• constantine

    The End of the City A. D. 192 – A. D. 476

    ON ROME’S first day, Romulus took a bronze plow and drew a magic circle around seven of the hills that stood beside the River Tiber. The magic of the circle was protection against the evils outside. More important, it bound together the people who were inside, making one city where there had been six towns. Seven hundred years later, Augustus drew another magic circle, this time around all the Mediterranean world. It kept out barbarian and Asian invaders and held …

    Read More »
  • christian

    The Growing Church A. D. 100-500

    AT THE beginning of the second century, the Christian Church was a loosely organized group of independent local churches. There had been no strong leadership since the days of the apostles, no recognized authority to whom they could turn to settle their differences concerning the faith. Paul’s epistles had cleared up many points for them, but new questions were constantly arising. The Roman church had been taking a leading role for some time. There were a number of reasons for …

    Read More »
  • Adventures in the New World 1519 – 1620

    “I DID NOT come to till the soil like a peasant,” said Hernando Cortez. “I came to find gold.” His words echoed the thoughts of almost every Spaniard in the New World. The discovery of the sea route to the West had set off a great treasure hunt. Colonizing and slaughtering, building and plundering, the gold-hungry Spaniards won a Spanish Empire of the West. Conquistadores‚ they were called — the conquerors. None of the treasure-hunters was more cunning or ambitious …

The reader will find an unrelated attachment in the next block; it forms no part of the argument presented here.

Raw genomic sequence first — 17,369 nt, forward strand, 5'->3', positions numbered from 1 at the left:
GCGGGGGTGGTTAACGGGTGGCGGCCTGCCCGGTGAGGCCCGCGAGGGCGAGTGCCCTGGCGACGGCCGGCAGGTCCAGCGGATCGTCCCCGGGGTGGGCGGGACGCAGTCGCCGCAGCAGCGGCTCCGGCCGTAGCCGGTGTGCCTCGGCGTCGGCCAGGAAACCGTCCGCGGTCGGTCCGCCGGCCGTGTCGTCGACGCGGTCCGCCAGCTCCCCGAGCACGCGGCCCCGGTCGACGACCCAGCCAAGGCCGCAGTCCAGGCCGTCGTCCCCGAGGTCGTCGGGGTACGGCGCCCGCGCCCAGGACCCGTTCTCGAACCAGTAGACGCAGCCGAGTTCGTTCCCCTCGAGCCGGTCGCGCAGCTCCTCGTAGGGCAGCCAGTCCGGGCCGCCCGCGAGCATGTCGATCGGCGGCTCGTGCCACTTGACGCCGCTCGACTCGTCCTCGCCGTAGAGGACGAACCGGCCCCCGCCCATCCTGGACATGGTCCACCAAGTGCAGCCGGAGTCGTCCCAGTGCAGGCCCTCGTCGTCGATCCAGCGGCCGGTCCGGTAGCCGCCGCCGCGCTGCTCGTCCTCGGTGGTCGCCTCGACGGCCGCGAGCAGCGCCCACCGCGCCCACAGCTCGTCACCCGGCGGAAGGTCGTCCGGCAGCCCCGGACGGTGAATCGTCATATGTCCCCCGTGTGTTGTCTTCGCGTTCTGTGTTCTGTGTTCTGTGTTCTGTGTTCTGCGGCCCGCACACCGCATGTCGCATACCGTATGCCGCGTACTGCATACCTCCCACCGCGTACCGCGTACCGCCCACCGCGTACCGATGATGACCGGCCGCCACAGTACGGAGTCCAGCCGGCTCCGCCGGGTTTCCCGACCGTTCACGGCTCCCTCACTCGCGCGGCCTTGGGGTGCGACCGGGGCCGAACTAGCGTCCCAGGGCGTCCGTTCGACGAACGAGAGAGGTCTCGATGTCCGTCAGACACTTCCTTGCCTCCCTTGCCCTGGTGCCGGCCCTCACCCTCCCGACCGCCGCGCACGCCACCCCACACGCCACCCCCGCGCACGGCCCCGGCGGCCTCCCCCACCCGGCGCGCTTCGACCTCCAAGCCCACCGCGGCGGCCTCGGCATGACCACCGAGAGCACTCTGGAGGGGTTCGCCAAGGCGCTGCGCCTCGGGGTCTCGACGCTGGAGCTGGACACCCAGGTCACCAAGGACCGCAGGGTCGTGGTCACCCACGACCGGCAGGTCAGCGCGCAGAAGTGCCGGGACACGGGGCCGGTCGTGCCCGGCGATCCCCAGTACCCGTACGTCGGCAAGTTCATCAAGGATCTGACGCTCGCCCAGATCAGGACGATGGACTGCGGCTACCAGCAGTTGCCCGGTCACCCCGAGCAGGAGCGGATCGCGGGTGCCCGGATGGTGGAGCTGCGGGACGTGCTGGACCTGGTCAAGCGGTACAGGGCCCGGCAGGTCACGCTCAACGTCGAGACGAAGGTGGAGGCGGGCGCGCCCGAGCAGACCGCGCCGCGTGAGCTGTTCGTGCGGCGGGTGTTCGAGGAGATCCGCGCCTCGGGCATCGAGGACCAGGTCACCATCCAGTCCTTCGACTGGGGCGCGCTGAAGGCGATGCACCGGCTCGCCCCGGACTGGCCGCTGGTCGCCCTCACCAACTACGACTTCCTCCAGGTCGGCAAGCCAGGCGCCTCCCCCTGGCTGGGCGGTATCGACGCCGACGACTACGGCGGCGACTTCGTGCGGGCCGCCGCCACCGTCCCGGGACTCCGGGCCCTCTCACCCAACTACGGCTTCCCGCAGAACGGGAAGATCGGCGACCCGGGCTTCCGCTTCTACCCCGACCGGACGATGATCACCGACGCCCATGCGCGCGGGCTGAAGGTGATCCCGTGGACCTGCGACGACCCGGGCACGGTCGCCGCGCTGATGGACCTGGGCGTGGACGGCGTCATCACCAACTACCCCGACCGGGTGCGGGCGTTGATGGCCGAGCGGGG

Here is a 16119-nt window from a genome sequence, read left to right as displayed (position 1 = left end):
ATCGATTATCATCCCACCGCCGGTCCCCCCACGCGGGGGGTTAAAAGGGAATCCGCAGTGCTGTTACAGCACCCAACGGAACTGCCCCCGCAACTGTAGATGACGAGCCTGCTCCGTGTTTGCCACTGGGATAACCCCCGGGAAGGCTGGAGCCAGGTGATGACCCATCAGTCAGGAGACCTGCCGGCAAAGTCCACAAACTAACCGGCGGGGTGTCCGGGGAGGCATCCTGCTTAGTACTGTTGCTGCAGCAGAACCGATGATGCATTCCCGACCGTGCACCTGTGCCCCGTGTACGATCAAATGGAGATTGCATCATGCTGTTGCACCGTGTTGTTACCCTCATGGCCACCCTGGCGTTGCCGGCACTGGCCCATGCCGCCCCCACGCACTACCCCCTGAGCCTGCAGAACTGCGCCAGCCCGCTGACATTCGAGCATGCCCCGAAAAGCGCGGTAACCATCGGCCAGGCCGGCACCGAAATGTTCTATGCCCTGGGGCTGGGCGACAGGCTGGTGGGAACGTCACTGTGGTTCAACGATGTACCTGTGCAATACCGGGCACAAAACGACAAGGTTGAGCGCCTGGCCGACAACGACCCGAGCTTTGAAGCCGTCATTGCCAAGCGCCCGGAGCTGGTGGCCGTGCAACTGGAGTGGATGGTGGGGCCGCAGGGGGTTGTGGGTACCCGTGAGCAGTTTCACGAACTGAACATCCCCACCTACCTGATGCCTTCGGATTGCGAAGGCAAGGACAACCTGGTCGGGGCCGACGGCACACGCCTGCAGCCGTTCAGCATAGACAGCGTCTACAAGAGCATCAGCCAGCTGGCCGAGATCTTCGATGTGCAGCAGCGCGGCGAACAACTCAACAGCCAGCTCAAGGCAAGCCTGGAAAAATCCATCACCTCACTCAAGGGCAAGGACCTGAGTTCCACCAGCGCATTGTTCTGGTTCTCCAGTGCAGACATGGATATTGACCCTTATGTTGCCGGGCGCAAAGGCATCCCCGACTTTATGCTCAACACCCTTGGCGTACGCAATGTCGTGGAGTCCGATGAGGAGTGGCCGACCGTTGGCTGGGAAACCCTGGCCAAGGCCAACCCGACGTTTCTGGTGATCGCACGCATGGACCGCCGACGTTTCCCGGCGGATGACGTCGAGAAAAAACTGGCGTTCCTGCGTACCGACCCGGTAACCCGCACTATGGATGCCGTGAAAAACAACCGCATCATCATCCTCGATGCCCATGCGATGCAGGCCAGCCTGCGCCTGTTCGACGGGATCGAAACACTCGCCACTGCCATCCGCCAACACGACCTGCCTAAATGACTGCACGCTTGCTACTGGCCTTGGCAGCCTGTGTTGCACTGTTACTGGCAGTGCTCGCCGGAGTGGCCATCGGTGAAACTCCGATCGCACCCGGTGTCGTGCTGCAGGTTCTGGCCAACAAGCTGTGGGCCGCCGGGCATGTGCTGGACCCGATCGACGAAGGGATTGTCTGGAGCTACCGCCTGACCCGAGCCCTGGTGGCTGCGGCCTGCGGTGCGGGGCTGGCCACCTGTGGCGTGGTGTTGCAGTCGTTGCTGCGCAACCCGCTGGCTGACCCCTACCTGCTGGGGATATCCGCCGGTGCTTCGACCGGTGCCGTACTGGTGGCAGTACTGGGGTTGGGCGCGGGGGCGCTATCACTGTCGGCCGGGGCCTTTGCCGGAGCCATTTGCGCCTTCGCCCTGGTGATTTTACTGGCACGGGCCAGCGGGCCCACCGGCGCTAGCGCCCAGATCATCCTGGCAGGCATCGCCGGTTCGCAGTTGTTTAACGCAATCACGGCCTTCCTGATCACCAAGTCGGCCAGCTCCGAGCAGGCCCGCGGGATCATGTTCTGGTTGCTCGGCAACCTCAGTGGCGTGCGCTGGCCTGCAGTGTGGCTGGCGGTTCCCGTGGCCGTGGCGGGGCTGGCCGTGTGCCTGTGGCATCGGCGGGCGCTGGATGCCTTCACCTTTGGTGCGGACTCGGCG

Read More »
  • prussia

    The Rise of Prussia 1594 – 1786

    AT THE END of the 16th century, Brandenburg and Prussia were unimportant German lands, but the ruler of Brandenburg was clever and farsighted. He was John Sigismund, the head of the Hohenzollern family. In 1594 John Sigismund married the daughter of the idiot duke of Prussia. In 1618, when the duke died, John Sigismund became ruler of Prussia as well as Brandenburg. There must have been many people who laughed at John Sigismund. Brandenburg was worth little, they must have …

    Read More »
Translate »